Recently the internet was abuzz with excitement over a secretly produced film of Much Ado About Nothing directed by Joss Whedon. Mostly, probably, because it’s one of the most well-loved nerds ever directing a cast of a few more of the most well-loved nerds.
I excitedly shared this information with my High School Fellowship mentees the day the news broke. I bounced in my seat, my eyes wide with excitement as I told them that Whedon had directed, and would release (eventually), a new setting for Much Ado on film.
Their blank looks knocked the wind right out of me. They had read Much Ado, they had had animated discussions about the play, and even more heated discussions about a local production they’d seen. They had written essays, become attached to characters, drawn out their own themes and morals from it. Nothing.
Maybe I had focused too much on the aspect that Whedon was directing. After all, they were far to young for Buffy or Angel when it was out, and hardly anyone’s seen Firefly unless you were told about it first. “A new adaptation of Much Ado on film, though, guys! That’s got to be cool,” I pressed, hoping that they’d get interested. Still nada.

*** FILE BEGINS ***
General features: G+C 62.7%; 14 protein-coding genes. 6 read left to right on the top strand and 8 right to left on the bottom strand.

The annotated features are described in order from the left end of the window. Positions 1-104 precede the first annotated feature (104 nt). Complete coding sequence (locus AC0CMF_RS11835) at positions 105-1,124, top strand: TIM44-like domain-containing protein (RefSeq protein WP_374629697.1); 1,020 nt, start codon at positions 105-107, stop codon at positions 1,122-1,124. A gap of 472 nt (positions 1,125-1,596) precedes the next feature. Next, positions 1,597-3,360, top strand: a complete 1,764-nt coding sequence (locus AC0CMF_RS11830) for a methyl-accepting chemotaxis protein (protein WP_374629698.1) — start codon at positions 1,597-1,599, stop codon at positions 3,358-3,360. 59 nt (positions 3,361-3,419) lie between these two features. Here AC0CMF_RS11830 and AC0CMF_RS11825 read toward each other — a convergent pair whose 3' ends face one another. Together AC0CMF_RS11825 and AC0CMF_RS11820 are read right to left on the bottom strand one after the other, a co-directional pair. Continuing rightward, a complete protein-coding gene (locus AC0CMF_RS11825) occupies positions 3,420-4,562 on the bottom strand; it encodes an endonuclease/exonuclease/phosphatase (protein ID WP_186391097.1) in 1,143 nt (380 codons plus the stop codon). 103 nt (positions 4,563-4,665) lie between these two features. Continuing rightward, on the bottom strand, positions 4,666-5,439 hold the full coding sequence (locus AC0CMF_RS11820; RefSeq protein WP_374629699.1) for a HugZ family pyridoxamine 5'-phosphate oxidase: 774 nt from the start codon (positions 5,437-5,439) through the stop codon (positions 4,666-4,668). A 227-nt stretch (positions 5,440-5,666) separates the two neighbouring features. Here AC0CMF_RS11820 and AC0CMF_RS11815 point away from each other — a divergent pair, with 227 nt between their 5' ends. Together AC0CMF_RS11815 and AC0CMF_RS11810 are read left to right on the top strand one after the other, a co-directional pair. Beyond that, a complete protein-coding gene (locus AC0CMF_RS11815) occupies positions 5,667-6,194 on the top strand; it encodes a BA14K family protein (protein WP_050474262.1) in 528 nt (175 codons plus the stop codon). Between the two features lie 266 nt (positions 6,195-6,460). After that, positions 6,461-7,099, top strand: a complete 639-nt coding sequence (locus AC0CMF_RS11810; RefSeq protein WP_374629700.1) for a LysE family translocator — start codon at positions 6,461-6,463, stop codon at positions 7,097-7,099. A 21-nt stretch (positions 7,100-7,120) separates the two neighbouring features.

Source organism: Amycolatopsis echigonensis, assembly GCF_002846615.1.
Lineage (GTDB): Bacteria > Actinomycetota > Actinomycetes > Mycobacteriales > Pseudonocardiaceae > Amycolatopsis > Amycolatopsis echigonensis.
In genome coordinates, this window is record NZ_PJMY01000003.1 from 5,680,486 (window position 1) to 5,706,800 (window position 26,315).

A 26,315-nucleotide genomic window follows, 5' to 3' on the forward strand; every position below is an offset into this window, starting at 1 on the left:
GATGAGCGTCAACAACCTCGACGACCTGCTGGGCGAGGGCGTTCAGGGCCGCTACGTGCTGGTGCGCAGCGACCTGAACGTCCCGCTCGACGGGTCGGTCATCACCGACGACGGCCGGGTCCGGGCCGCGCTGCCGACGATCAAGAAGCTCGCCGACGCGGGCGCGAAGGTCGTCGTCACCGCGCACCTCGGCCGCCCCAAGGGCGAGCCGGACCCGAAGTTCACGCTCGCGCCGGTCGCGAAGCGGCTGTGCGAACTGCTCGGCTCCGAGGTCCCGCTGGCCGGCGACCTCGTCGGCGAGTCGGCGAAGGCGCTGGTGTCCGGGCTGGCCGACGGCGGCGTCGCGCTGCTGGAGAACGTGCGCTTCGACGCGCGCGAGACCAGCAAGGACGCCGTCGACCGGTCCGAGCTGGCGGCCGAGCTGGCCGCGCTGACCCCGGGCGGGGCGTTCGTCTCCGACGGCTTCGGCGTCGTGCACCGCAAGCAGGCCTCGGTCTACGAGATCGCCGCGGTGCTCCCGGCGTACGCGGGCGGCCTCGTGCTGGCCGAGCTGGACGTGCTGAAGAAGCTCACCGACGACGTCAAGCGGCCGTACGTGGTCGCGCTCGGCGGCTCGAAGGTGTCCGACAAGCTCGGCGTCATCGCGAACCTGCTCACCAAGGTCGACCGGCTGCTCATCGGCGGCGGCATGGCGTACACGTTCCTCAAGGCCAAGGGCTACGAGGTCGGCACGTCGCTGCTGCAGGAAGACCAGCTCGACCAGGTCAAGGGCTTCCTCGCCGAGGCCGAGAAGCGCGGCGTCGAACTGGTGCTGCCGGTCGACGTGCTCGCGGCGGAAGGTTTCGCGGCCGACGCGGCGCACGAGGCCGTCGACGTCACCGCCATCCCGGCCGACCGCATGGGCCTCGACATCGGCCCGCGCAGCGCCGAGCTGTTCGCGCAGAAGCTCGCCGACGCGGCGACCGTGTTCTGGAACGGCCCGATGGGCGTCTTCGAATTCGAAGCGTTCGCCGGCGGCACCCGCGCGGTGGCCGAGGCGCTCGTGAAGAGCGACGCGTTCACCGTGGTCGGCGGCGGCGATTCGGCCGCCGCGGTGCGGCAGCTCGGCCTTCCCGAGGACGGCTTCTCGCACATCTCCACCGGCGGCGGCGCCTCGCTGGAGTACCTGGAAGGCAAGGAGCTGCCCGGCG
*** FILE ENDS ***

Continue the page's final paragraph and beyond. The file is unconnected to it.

Now, HSFP students have – as we like to say – drunk the Shakespeare kool-aid. If they can’t get excited about a new film version of a play, will students who’ve never seen it?
So I suppose that’s my question for you, educators. What gets your students excited about Shakespeare outside of the classroom? New film versions by well-loved directors? Shakespeare lines set to hip hop? Novels (or graphic novels) inspired by Shakespeare? Local live performances? There’s a plethora of ways Shakespeare is presented in the modern world, but who is it reaching?